Around 17 million people took to the streets against Morsi’s authoritarian rule, more than had protested against Mubarak, and this time around penetrating into the rural regions in Upper Egypt that had previously not seen major protests. People once again demanded the fall of the regime and the continuation of the revolution.

The generals, however, saw in this an opportunity for revenge for Mubarak’s overthrow. And they were aided by an unholy alliance with older bourgeois liberal figures, like Mohamed ElBaradei, and the newer leaders of the Tamarod (“rebel”) movement, for whom the idea of using the military to oust Morsi was a natural strategy, rather than a dangerous betrayal of the revolution.

The revolutionary fight continues

Everyone who stood against Tantawi and Morsi to defend the gains of the 25 January revolution must now also stand in its defence against Sisi’s junta, and demand an end to all repressive measures and the release of all political prisoners, including Morsi and his supporters.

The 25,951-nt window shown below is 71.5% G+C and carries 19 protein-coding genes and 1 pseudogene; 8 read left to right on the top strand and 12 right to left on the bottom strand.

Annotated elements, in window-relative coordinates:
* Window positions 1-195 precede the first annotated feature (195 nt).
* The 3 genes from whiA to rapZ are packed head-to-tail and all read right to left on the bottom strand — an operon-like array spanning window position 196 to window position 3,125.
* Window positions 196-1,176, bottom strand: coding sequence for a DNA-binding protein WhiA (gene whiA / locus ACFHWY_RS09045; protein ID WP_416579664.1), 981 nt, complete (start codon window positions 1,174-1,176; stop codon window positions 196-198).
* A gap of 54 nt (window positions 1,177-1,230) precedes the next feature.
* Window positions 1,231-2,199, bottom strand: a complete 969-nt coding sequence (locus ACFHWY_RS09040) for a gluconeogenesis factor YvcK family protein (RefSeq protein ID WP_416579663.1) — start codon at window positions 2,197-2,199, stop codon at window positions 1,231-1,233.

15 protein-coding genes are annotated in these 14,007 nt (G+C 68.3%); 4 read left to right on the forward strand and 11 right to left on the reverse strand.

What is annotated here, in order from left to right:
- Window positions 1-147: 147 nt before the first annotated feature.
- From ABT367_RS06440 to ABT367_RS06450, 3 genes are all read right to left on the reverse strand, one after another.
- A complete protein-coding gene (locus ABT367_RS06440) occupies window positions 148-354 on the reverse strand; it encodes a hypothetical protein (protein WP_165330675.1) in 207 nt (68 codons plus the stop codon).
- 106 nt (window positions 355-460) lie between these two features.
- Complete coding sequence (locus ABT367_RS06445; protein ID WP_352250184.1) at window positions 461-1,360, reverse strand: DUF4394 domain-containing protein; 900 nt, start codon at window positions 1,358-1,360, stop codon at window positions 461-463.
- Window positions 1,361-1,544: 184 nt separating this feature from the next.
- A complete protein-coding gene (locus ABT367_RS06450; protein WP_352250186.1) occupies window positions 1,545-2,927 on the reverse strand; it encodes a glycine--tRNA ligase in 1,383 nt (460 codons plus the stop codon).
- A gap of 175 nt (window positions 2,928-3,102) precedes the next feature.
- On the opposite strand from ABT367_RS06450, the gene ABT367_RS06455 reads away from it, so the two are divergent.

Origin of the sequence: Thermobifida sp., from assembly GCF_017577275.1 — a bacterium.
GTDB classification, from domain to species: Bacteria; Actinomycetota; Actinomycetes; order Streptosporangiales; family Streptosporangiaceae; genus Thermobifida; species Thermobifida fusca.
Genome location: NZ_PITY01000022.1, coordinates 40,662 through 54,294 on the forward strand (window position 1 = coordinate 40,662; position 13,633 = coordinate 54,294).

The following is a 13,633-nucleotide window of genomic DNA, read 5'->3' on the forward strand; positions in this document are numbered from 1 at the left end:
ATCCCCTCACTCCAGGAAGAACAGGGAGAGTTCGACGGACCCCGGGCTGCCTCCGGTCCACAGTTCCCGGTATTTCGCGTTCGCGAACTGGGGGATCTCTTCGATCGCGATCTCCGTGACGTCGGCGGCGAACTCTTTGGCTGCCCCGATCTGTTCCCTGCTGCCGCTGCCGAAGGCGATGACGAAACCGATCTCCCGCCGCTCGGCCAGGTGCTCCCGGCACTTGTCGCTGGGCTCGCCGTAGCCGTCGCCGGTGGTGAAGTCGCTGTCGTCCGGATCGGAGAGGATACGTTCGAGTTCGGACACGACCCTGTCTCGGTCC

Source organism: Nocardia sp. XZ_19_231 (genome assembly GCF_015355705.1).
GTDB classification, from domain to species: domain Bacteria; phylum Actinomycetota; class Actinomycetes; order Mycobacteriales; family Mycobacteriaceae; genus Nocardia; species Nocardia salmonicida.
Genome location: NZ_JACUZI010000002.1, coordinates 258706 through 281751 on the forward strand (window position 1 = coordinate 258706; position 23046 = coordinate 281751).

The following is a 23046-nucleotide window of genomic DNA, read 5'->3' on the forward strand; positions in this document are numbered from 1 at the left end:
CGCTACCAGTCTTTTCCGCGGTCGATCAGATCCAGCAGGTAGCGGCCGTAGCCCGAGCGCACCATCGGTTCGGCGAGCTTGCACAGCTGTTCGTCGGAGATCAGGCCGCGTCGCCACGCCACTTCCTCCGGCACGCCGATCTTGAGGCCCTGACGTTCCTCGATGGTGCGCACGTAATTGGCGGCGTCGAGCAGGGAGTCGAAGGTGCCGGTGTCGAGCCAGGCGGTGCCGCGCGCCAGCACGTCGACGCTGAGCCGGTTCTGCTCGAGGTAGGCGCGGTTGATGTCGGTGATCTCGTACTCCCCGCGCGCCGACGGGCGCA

It should be clearly understood that the army’s attempt to crush the Muslim Brotherhood’s mass base is merely a prelude to the use of a new round of elections, just as fraudulent as those that brought Morsi to power, to mask the restoration of a military dictatorship.

Equally, it should be clear that the leadership of the struggle for democratic rights, for free and fair elections, women’s rights and the rights of Egypt’s minorities, cannot be entrusted to political forces that defend the capitalist system, whether “liberal” or Islamist, or for that matter to the apparently more radical youth organisations that act as their satellites. The “civilian” components of Egypt’s capitalist class, liberal and Islamist alike, have proven to be far too weak and far too afraid of the people to effectively challenge the power of the army. Only a force completely independent of them will be capable of doing that.

And the biggest obstacle that it will have to overcome will be the repressive institutions that the 25 January revolution left in place, protected first by SCAF and then by Morsi. The revolution cannot go forward until the hold of the generals over the rank and file of Egypt’s conscript army has been broken decisively by the action and appeals of the exploited classes from which its soldiers are ultimately drawn.